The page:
He checked. I bet $1.00. He called.
On the next up card the limits doubled to $2.00 where they would remain throughout the rest of the game.
He showed: .
I showed: .
I bet $2.00. He raised $2.00. I re-raised $2.00. He called.
On the next card he showed: .
I showed: .
I bet $2.00. He called.
On the next card he showed: .
I showed .
I was high with my trip 8s. I wanted very badly to convince him I had a full house – which would be higher than any hand he could have for high. So I checked, hoping for a check raise. He bet $2.00. I raised. He re-raised me. I re-raised him. And he called.
We then declared.
He declared low. I declared high. We split the pot. He and I revealed our last cards.
He showed the for the wheel. I showed the for trip 8s. My betting had convinced him that I had the full house. Otherwise he would have declared both ways and scooped a monster. I felt that I had won even though I had just broken even. Hey, sometimes breaking even is the best you can hope for.
Just then, a third guy from the office, Brian, stopped by. "Poker?" I asked. He smiled and said that he was really busy – but that he'd love to play. We dealt him in. We played a few hands that weren't contested after the draw. And then this hand came up that really had us shaking our heads and laughing.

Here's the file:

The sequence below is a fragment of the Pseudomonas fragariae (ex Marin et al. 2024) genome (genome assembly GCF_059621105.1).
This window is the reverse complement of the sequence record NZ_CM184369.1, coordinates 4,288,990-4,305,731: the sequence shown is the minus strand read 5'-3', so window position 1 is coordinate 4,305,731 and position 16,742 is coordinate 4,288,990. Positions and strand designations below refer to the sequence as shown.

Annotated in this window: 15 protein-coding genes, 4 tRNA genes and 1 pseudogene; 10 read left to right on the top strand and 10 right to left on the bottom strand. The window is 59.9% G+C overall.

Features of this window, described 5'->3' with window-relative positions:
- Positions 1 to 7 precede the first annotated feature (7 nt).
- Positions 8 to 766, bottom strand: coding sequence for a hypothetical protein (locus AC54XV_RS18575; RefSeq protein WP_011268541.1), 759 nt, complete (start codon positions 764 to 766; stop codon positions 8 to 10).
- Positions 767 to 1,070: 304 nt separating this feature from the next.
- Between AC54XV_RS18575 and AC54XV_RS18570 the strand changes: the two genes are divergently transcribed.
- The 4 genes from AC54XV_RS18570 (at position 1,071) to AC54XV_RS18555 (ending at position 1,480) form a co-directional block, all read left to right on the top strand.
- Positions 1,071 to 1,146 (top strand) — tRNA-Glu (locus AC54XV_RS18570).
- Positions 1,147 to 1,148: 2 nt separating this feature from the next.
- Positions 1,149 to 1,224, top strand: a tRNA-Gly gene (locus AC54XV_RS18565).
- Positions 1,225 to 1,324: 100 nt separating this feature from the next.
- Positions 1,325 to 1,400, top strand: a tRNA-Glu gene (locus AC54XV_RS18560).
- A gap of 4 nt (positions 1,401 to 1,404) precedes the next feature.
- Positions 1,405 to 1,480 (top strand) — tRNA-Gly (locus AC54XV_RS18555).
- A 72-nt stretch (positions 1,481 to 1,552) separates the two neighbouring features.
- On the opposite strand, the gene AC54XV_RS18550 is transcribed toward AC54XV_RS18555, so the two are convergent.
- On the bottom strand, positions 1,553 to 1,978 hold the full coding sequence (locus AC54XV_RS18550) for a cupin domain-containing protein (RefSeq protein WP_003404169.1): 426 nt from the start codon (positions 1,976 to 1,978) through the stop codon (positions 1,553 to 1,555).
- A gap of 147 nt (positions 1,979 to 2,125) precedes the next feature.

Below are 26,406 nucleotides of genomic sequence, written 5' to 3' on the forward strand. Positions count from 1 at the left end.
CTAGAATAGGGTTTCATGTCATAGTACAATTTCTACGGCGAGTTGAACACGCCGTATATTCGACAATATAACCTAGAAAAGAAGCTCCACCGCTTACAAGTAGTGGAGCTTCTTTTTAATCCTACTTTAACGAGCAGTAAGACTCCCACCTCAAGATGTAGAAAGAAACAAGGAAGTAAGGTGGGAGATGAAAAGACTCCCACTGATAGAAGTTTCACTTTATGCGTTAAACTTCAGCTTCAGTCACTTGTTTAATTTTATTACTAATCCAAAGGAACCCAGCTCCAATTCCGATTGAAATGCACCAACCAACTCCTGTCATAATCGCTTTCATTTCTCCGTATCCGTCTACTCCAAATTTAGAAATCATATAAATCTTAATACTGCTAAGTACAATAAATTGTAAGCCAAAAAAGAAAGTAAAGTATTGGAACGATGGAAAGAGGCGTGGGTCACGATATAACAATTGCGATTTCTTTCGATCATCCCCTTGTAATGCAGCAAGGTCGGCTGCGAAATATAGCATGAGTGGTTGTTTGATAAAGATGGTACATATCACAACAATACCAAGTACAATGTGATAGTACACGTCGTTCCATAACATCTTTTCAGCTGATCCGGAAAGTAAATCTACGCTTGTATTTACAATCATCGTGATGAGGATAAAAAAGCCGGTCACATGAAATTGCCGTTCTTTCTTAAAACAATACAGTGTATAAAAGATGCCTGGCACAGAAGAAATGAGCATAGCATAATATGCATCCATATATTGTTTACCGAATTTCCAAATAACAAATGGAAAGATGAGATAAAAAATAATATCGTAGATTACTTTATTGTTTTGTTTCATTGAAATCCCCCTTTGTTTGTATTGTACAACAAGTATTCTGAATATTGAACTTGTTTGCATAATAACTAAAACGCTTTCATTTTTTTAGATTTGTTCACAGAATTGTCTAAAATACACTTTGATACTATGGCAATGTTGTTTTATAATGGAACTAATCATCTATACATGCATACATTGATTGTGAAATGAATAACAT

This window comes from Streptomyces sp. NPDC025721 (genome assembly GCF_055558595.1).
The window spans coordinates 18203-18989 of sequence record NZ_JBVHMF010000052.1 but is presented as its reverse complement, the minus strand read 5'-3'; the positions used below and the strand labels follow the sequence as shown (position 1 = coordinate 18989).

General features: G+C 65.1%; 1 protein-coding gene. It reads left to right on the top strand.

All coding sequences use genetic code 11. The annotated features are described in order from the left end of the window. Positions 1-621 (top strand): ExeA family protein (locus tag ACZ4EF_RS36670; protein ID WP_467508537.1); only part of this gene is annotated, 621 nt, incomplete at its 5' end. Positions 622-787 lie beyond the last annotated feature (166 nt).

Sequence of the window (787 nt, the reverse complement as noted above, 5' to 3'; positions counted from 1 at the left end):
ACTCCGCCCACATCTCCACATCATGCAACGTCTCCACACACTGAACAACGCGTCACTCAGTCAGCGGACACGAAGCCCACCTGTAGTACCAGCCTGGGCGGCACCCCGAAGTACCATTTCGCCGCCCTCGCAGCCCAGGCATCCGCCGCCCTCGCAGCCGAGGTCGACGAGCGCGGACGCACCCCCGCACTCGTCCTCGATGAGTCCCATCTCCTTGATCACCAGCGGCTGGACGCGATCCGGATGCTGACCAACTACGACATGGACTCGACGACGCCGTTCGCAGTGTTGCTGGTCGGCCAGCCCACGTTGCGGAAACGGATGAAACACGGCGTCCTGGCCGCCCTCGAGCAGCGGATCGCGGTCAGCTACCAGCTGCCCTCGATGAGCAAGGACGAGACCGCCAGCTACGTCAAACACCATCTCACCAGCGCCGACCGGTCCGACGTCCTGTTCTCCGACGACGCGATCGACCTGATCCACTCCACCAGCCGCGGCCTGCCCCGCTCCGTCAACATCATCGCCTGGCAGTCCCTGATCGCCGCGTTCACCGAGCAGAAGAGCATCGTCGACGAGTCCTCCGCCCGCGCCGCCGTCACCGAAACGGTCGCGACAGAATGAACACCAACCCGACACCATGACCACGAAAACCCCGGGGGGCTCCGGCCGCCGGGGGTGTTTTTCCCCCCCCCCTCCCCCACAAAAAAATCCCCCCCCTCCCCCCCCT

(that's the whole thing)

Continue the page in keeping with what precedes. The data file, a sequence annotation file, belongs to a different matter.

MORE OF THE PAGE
I started the betting at $1.00. Mike and Brian each called.
I drew two cards.
Mike drew four cards.
Brian drew five cards.
I bet $1.00 after the draw. Mike raised $1.00, Brian re-raised, and I capped it. $16.00 in the pot after the draw.
We arranged our cards. They each laughed as they did this. I tried to keep a poker face. It was tough. I had been dealt a full house, Jacks full of Kings. I didn't improve on the draw – getting a 5 and a 7. I figured that I couldn't pretend to be low for very long so I'd just try to keep it looking like two pair as long as possible and hope that one of them caught a flush or a straight or a flush and was going for high.
I turned the
Mike turned the
Brian turned the
I was high and bet $1.00. Mike called and Brian raised. I re-raised and Mike and Brian called. $28 in the pot.
I was high and checked (hoping to get them to think that I respected their lows and might be trying to sneak in for high – normally a dangerous game). Mike bet. Brian called. I called. $31 in the pot.
I was still high and checked. Mike bet $1.00, Brian raised. I called. Mike re-raised. Brian capped it. I called and Mike called. $43 in the pot.
I checked. Mike bet $2.00. Brian just called – apparently now concerned that I might have what looked like his flush beaten. I raised $2.00. Mike raised me. Brian just called. I capped the betting and Mike and Brian called. Pot is $67.